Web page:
Nebraska’s Venomous Snakes

July 11, 2022 NEBRASKAland Magazine


Prairie Rattlesnake (Crotalus viridis), on the south side of Enders Reservoir in Chase County. Photo by Jon Farrar.

By Monica Macoubrie, Wildlife Education Specialist

In Nebraska, we have 29 species of snakes, and of those species, only four of them are venomous. They are the prairie rattlesnake (Crotalus viridis), western massasauga rattlesnake (Sistrurus tergeminus), timber rattlesnake (Crotalus horridus) and copperhead (Agkistrodon contortrix). Generally found in the western half of Nebraska, the prairie rattlesnake has the widest range of all, while the other three species are restricted to the southeast. All four are considered pit vipers.

Vipers are a large group of snakes in the family Viperidae, and they are found all over the world in just about every habitat imaginable. Within the Viperidae family is the sub-family Crotalinae, also known as the pit vipers. All venomous snakes in the Americas are pit vipers, which includes the four venomous species in Nebraska. Pit vipers are distinguished by the specialized pit organ on either side of the face. These are essentially infrared receptors that detect heat energy. So, these specialized vipers see the world through light and heat. These receptors can detect warm-blooded and cold-blooded prey, but they are more responsive to warm-blooded animals.

Prairie Rattlesnake (Crotalus viridis)

The prairie rattlesnake is the most common venomous snake found in Nebraska. Its range spans roughly the western half of the state, preferring short and mixed-grass prairies with rocky outcrops or canyons. The snake is easily recognizable by its light brown, gray or dark brown blotchy skin pattern and a distinctive triangular-shaped head with pits between the eyes and lips. These pits are heat sensing and help the snake find food. During breeding season, like other rattlesnakes, males will often compete in combat rituals where they intertwine and try to knock each other to the ground for the right to breed with the females. Females will then give birth the following summer to eight to 18 live babies, as the species does not lay eggs. Some evidence supports that females will show parental care, which is highly unusual for snakes.

This prairie rattlesnake found in western Nebraska is showing a strike position.  You can tell by the way the snake is coiled up with its rattle vertically erect.  This animal is saying “stay away from me.” Photo by Jeff Kurrus.

Western Massasauga Rattlesnake (Sistrurus tergeminus)

The western massasauga (mass- a-saw-ga) rattlesnake is Nebraska’s smallest pit viper. This species of rattlesnake is found in southeastern Nebraska in wet prairies and grasslands with wetland associations. This snake relies heavily on crayfish burrows, which they use for hibernation during the winter. Due to draining and conversion of wet prairies to agricultural fields, this snake’s habitat has been heavily reduced. The massasauga is now one of two state listed threatened species of reptiles. Just like other pit vipers, the massasauga gives birth to live young during August or early September. This snake is often mistaken for the non-venomous fox snake or water snake due to its body size, small head and small rattle. Massasaugas also do not hold their rattles as high in the air as other rattlesnake species.  So, if you can’t identify a snake, leave it alone and give it plenty of space.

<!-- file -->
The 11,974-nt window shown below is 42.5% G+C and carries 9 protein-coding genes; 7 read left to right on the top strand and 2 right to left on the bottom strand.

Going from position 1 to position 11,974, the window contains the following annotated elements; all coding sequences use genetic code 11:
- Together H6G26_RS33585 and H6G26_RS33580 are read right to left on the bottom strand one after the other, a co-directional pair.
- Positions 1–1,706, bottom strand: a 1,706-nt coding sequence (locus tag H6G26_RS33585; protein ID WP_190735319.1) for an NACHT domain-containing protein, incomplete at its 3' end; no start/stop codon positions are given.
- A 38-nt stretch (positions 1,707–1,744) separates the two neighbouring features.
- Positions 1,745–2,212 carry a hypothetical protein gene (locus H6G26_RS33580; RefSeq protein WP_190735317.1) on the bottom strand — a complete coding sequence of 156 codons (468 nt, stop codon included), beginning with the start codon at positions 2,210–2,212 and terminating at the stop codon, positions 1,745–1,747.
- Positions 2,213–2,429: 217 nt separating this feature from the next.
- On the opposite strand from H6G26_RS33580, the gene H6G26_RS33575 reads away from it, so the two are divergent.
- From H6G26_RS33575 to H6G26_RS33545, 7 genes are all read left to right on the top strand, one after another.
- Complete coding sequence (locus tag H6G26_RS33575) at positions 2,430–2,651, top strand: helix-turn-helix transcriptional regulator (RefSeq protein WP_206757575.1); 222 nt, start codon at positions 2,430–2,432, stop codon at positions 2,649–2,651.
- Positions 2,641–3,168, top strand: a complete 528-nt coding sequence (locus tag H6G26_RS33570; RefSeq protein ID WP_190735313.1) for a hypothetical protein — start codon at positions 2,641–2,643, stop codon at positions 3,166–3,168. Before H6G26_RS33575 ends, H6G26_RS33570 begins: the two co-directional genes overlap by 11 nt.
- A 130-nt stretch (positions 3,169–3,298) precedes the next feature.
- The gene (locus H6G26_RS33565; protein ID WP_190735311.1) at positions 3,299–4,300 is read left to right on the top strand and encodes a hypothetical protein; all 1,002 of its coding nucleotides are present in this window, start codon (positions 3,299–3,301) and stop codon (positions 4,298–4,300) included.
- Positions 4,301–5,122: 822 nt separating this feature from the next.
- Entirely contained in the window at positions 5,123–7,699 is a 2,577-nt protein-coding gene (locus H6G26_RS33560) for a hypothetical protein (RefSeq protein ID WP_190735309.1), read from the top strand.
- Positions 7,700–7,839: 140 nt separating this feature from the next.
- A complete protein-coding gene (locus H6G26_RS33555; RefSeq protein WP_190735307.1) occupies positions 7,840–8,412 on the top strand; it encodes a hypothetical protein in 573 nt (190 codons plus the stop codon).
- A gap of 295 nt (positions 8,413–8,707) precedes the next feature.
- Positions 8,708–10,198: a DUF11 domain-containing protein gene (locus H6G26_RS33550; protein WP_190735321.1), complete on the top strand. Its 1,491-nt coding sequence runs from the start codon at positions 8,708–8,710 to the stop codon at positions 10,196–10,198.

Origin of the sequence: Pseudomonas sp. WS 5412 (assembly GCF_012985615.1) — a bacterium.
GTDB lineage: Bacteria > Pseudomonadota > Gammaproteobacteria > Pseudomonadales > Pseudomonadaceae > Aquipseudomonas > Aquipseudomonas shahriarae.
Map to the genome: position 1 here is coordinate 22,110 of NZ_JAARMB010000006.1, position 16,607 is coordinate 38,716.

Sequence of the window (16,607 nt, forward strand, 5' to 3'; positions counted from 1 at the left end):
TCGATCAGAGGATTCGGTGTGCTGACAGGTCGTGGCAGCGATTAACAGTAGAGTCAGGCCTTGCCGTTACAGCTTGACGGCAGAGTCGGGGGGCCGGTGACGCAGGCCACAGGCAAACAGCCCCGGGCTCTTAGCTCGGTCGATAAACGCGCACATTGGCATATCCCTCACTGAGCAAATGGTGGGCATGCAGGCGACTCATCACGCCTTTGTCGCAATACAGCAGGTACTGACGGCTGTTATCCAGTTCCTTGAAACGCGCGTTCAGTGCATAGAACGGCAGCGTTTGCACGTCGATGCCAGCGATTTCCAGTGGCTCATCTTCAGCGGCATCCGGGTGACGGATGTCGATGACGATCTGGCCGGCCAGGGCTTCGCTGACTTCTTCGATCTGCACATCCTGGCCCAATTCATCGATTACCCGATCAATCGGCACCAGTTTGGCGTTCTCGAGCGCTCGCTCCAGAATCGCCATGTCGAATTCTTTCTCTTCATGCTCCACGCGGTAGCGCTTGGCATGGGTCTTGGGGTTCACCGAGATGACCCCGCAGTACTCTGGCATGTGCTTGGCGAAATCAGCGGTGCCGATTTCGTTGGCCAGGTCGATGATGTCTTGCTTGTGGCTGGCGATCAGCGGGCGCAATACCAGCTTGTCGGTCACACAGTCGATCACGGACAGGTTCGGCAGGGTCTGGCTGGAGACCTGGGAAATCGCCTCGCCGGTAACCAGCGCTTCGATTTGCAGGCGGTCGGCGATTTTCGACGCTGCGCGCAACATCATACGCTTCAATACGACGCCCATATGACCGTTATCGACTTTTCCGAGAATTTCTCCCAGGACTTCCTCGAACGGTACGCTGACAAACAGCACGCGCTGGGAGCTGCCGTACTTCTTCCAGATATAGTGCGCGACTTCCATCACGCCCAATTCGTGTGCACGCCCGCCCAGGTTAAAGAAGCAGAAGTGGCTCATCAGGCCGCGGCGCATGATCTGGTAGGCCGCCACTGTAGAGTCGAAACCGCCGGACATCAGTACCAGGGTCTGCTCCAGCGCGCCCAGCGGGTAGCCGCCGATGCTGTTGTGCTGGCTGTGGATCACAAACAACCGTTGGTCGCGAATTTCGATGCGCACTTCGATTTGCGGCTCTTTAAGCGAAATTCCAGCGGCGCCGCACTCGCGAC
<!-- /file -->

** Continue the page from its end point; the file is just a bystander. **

Massasauga rattelsnakes are one of the first snakes to emerge from hibernation, normally making an appearance by mid to late March. Photo by Jon Farrar.

Timber Rattlesnake (Crotalus horridus)

The timber rattlesnake is Nebraska’s largest species of venomous snake. They are light or dark brown with a series of black cross bands down the length of the body. Timbers that are found in Nebraska have a reddish-brown stripe that extends all the way from the head to the tail. The tail is nearly always jet black and ends with a lighter colored rattle. These snakes are found in extreme southeastern Nebraska, in deciduous woodlands with exposed clearings of rocky outcrops. After emerging from hibernation, they can travel up to 2 miles or more to feed and fight potential mates. Just like with other rattlesnakes, once mated, females can delay the fertilization of their eggs and give birth to live young the following September or October.

This timber rattlesnake was found in southeast Nebraska near a rock quarry. This snake is one of two state listed threatened reptile species, the second is the massasauga rattlesnake. Photo by Jon Farrar.

Copperhead (Agkistrodon contortrix)

Copperheads are sort of the oddball venomous snake in Nebraska, simply because they are not a rattlesnake, but they are still pit vipers like the other venomous species in Nebraska. Meaning, they have heat-sensing pits located on their head to help find prey. Copperheads get their name from their easily recognizable copper-red color. They have a pattern of lighter colored bands that when viewed from above, resemble hourglasses. In Nebraska, the cross bands are often edged with white. The head is much wider than the neck so that it can accommodate venom glands in the cheeks. Newborns and young will have a sulfur yellow coloration at the tip of their tails, which gradually fades as they become older. These snakes are found in extreme southeastern Nebraska in wooded areas with rocky outcrops.

Although their diets consist mostly of small mammals, these snakes are also known to eat amphibians, other reptiles, birds, and especially cicadas. Photo by Eric Fowler.

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